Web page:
Category Archives: Uncategorized

Should Poverty Be Acknowledged in Measures of School Accountability? If We Acknowledge Poverty How Do We Avoid a Two-Track System?

After my last blog, “Superintendents? Networks?” Eric Nadelstern, the former # 2 at the Department posted a commented:

The structure/plan issue is putting the cart before the horse.

The issue should be less which management structure and more what is the Mayor/Chancellor prepared to be held accountable for around student achievement. Once that is clearly defined, then perhaps, they can figure out how to get there.

Eric is correct, up to a point, the core question is accountability, and how do we define it? How do we measure it? How do we use it to improve schools?

About ten years ago I sat in a classroom in Long Island City and listened to Jim Leibman, the Klein accountability czar (and a law professor at Columbia) explain the school progress report accountability metric… Over the years the plan bobbed and weaved as it was used more for political ends than educational ends.

For a time I worked on a team to improve struggling schools, part of the “answer” was better data management: carefully checking long term absences and finding totally legitimate ways of turning them into “good” discharges resulted in higher graduation rates, and, small high schools with smart school support structures improved, well, improved their data and their Progress Report score.

The new administration has made changes to the school accountability system – the creation of Quality Snapshots for parents and Quality Guides for schools. See a sample of a Quality Guide for middle schools here
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Almost all the schools in Brownsville and East New York received grades of “C,” “D.” or “F” while all the schools in Bayside in Queens received grades of “A” or “B.” Were the Bayside kids smarter? Or richer? Or whiter? Were the Bayside principals and teachers better teachers? If we switched teachers from Bayside to Brownsville would they take their school’s progress report score with them?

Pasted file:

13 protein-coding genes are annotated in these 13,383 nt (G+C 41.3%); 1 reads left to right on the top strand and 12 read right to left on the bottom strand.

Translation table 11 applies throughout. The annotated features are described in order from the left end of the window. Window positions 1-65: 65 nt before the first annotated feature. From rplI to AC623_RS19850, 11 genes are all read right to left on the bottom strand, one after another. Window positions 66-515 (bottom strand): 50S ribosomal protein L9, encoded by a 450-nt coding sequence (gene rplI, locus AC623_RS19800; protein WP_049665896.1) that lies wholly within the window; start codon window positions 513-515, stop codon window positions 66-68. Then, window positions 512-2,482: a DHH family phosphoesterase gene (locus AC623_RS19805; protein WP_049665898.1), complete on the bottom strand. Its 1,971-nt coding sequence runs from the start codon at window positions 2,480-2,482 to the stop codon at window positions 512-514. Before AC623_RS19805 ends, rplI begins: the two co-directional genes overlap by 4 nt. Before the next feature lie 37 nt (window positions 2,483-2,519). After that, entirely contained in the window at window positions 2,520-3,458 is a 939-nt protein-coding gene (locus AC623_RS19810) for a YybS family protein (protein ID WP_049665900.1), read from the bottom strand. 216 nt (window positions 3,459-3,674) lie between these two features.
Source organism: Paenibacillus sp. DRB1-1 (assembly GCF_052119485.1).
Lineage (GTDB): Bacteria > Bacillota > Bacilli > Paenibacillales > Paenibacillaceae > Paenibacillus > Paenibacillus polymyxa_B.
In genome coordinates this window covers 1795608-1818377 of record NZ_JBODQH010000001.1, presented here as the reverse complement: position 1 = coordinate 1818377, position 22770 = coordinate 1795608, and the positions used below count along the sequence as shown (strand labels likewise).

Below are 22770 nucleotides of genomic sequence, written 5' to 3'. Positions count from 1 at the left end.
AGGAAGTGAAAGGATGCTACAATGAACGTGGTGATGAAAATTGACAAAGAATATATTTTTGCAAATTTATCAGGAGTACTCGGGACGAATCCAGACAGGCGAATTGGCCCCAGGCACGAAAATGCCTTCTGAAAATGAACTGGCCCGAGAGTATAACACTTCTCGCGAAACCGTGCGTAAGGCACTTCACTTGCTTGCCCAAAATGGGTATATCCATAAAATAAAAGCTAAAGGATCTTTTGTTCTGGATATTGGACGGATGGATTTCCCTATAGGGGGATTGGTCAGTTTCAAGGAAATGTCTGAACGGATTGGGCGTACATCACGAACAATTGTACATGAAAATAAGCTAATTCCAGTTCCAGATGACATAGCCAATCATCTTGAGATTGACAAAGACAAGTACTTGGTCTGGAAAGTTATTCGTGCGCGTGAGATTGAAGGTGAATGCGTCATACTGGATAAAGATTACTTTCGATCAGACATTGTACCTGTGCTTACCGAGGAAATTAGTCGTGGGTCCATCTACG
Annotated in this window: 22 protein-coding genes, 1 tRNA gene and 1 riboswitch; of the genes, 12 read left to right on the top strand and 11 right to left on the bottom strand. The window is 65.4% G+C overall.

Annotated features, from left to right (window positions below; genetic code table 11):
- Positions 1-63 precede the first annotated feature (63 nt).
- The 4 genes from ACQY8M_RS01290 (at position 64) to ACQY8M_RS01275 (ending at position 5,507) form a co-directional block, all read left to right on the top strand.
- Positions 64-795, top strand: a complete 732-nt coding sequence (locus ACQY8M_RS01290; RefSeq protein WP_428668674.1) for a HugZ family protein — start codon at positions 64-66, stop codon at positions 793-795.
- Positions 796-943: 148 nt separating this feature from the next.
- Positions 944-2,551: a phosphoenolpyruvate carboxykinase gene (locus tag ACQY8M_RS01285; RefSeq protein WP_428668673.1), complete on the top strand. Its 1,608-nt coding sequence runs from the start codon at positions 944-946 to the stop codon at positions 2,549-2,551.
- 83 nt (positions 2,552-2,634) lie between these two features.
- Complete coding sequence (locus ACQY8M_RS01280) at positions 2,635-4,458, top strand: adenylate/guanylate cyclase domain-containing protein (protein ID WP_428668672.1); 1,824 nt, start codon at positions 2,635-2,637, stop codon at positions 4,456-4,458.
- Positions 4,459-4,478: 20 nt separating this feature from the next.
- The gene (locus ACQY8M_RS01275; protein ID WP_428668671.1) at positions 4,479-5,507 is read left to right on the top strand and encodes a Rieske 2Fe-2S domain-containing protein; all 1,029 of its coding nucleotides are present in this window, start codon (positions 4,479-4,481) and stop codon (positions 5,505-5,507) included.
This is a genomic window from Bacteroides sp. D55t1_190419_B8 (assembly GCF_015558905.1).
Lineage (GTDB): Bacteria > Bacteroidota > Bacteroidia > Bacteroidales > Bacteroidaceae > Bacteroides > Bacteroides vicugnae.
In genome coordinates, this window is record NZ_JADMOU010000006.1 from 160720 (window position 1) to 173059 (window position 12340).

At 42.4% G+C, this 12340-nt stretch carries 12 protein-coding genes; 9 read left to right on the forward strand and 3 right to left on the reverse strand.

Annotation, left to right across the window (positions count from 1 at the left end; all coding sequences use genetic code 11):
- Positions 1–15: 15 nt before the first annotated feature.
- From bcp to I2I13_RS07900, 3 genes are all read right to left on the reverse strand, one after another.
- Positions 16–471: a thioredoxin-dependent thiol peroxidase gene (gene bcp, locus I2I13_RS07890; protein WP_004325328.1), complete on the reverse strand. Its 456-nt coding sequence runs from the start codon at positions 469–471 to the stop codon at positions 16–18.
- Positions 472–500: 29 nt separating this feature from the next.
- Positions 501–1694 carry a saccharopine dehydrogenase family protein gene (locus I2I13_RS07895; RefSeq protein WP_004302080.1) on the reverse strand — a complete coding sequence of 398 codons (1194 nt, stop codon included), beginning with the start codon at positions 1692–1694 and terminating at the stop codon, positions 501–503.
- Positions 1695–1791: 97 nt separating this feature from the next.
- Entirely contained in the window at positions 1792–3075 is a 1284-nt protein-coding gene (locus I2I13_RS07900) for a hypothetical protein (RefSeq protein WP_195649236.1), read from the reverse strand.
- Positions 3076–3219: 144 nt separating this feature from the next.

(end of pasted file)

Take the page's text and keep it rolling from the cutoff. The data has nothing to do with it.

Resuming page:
A large high school in Queens received an “A” and if you wandered around the school you would see mediocre instruction, teachers lecturing and kids writing notes, very little interaction. In an elementary school deep in the poorest section of the Bronx, classroom after classroom of deeply engaged kids, excellent instruction, and no progress on state tests: which school is “better”?

Closed schools are almost entirely in the poorest sections of the city.

Will the new Quality Guides produce different results than the letter grades Reports?

A touchy question: should poverty be taken into account in defining and measuring student progress?

On November 6th the Center for New York City Affairs at the New School will release a report entitled, “A Better Picture of Poverty: What Chronic Absenteeism and Risk Load Reveal About NYC’s Lowest Income Elementary Schools.” Utilizing research from the Chicago Consortium on School Research and sociologist William Julius Wilson the report identifies “truly disadvantaged schools,” and creates a new metric, “total risk load,” eighteen factors that are high predictors of chronic absenteeism and Common Core scores, and, progress report grades.

Total risk load factors include: male unemployment, housing project and shelters in school catchment zone, adult education levels, poverty rates, principal, teacher and student turnover rates, student suspensions, special education and others.

Should we use the “total risk load” factor in assessing student progress?

The MRDC Small School paper praises the initiative, small high schools outperformed large high schools, Diane Ravitch posts a response from a department insider challenging the findings, and, I ask, was the small schools initiative an example of a more effective school structure or social capital sorting?